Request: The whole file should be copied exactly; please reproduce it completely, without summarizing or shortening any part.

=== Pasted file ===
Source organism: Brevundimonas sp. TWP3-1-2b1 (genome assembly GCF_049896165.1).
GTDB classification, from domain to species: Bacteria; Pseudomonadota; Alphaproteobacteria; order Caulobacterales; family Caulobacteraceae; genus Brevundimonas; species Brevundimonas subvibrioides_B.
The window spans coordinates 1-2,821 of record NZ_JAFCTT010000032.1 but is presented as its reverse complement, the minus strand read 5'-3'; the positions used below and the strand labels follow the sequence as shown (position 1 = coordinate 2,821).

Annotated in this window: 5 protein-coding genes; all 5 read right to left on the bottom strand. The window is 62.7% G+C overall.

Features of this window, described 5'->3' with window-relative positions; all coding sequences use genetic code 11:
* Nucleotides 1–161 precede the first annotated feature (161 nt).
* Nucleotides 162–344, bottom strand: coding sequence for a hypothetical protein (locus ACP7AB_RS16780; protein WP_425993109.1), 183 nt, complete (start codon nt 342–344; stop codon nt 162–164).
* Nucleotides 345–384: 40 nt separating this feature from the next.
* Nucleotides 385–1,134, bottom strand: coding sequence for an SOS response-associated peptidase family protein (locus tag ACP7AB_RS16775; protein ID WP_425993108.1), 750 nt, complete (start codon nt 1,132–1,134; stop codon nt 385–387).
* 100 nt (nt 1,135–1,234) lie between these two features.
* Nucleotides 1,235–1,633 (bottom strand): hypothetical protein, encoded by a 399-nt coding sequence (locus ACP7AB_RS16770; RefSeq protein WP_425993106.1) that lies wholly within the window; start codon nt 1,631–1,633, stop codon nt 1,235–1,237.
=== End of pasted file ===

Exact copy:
Source organism: Brevundimonas sp. TWP3-1-2b1 (genome assembly GCF_049896165.1).
GTDB classification, from domain to species: Bacteria; Pseudomonadota; Alphaproteobacteria; order Caulobacterales; family Caulobacteraceae; genus Brevundimonas; species Brevundimonas subvibrioides_B.
The window spans coordinates 1-2,821 of record NZ_JAFCTT010000032.1 but is presented as its reverse complement, the minus strand read 5'-3'; the positions used below and the strand labels follow the sequence as shown (position 1 = coordinate 2,821).

Annotated in this window: 5 protein-coding genes; all 5 read right to left on the bottom strand. The window is 62.7% G+C overall.

Features of this window, described 5'->3' with window-relative positions; all coding sequences use genetic code 11:
* Nucleotides 1–161 precede the first annotated feature (161 nt).
* Nucleotides 162–344, bottom strand: coding sequence for a hypothetical protein (locus ACP7AB_RS16780; protein WP_425993109.1), 183 nt, complete (start codon nt 342–344; stop codon nt 162–164).
* Nucleotides 345–384: 40 nt separating this feature from the next.
* Nucleotides 385–1,134, bottom strand: coding sequence for an SOS response-associated peptidase family protein (locus tag ACP7AB_RS16775; protein ID WP_425993108.1), 750 nt, complete (start codon nt 1,132–1,134; stop codon nt 385–387).
* 100 nt (nt 1,135–1,234) lie between these two features.
* Nucleotides 1,235–1,633 (bottom strand): hypothetical protein, encoded by a 399-nt coding sequence (locus ACP7AB_RS16770; RefSeq protein WP_425993106.1) that lies wholly within the window; start codon nt 1,631–1,633, stop codon nt 1,235–1,237.